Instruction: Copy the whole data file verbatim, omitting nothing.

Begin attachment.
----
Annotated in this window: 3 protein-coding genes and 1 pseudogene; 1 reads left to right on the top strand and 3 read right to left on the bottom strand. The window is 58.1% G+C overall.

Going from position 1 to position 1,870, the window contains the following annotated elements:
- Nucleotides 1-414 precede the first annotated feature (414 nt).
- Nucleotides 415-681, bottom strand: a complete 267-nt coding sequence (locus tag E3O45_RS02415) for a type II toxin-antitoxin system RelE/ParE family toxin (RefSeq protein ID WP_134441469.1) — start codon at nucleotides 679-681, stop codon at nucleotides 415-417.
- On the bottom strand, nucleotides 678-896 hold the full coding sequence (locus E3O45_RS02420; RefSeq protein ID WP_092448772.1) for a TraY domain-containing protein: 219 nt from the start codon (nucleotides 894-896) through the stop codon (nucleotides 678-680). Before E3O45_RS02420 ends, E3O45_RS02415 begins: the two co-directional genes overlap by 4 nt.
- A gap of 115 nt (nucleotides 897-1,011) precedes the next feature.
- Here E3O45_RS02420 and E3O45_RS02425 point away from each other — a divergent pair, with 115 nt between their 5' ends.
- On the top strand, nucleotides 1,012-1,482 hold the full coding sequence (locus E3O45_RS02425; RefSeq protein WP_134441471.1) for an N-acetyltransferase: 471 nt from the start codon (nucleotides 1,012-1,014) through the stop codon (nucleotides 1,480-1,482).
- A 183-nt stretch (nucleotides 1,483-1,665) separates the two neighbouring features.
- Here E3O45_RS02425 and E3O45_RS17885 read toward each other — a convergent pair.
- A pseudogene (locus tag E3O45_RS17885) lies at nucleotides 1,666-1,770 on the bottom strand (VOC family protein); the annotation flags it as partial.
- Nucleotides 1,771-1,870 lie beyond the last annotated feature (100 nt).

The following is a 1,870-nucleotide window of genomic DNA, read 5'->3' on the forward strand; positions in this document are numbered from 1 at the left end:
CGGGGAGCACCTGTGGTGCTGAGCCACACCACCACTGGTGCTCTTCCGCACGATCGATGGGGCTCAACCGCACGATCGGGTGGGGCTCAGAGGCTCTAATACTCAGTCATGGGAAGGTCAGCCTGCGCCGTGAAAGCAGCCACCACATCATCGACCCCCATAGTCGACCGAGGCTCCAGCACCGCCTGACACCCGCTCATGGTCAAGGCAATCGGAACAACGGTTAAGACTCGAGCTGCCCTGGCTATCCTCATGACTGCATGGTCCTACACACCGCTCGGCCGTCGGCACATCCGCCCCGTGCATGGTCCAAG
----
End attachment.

Annotated in this window: 3 protein-coding genes and 1 pseudogene; 1 reads left to right on the top strand and 3 read right to left on the bottom strand. The window is 58.1% G+C overall.

Going from position 1 to position 1,870, the window contains the following annotated elements:
- Nucleotides 1-414 precede the first annotated feature (414 nt).
- Nucleotides 415-681, bottom strand: a complete 267-nt coding sequence (locus tag E3O45_RS02415) for a type II toxin-antitoxin system RelE/ParE family toxin (RefSeq protein ID WP_134441469.1) — start codon at nucleotides 679-681, stop codon at nucleotides 415-417.
- On the bottom strand, nucleotides 678-896 hold the full coding sequence (locus E3O45_RS02420; RefSeq protein ID WP_092448772.1) for a TraY domain-containing protein: 219 nt from the start codon (nucleotides 894-896) through the stop codon (nucleotides 678-680). Before E3O45_RS02420 ends, E3O45_RS02415 begins: the two co-directional genes overlap by 4 nt.
- A gap of 115 nt (nucleotides 897-1,011) precedes the next feature.
- Here E3O45_RS02420 and E3O45_RS02425 point away from each other — a divergent pair, with 115 nt between their 5' ends.
- On the top strand, nucleotides 1,012-1,482 hold the full coding sequence (locus E3O45_RS02425; RefSeq protein WP_134441471.1) for an N-acetyltransferase: 471 nt from the start codon (nucleotides 1,012-1,014) through the stop codon (nucleotides 1,480-1,482).
- A 183-nt stretch (nucleotides 1,483-1,665) separates the two neighbouring features.
- Here E3O45_RS02425 and E3O45_RS17885 read toward each other — a convergent pair.
- A pseudogene (locus tag E3O45_RS17885) lies at nucleotides 1,666-1,770 on the bottom strand (VOC family protein); the annotation flags it as partial.
- Nucleotides 1,771-1,870 lie beyond the last annotated feature (100 nt).

The following is a 1,870-nucleotide window of genomic DNA, read 5'->3' on the forward strand; positions in this document are numbered from 1 at the left end:
CGGGGAGCACCTGTGGTGCTGAGCCACACCACCACTGGTGCTCTTCCGCACGATCGATGGGGCTCAACCGCACGATCGGGTGGGGCTCAGAGGCTCTAATACTCAGTCATGGGAAGGTCAGCCTGCGCCGTGAAAGCAGCCACCACATCATCGACCCCCATAGTCGACCGAGGCTCCAGCACCGCCTGACACCCGCTCATGGTCAAGGCAATCGGAACAACGGTTAAGACTCGAGCTGCCCTGGCTATCCTCATGACTGCATGGTCCTACACACCGCTCGGCCGTCGGCACATCCGCCCCGTGCATGGTCCAAG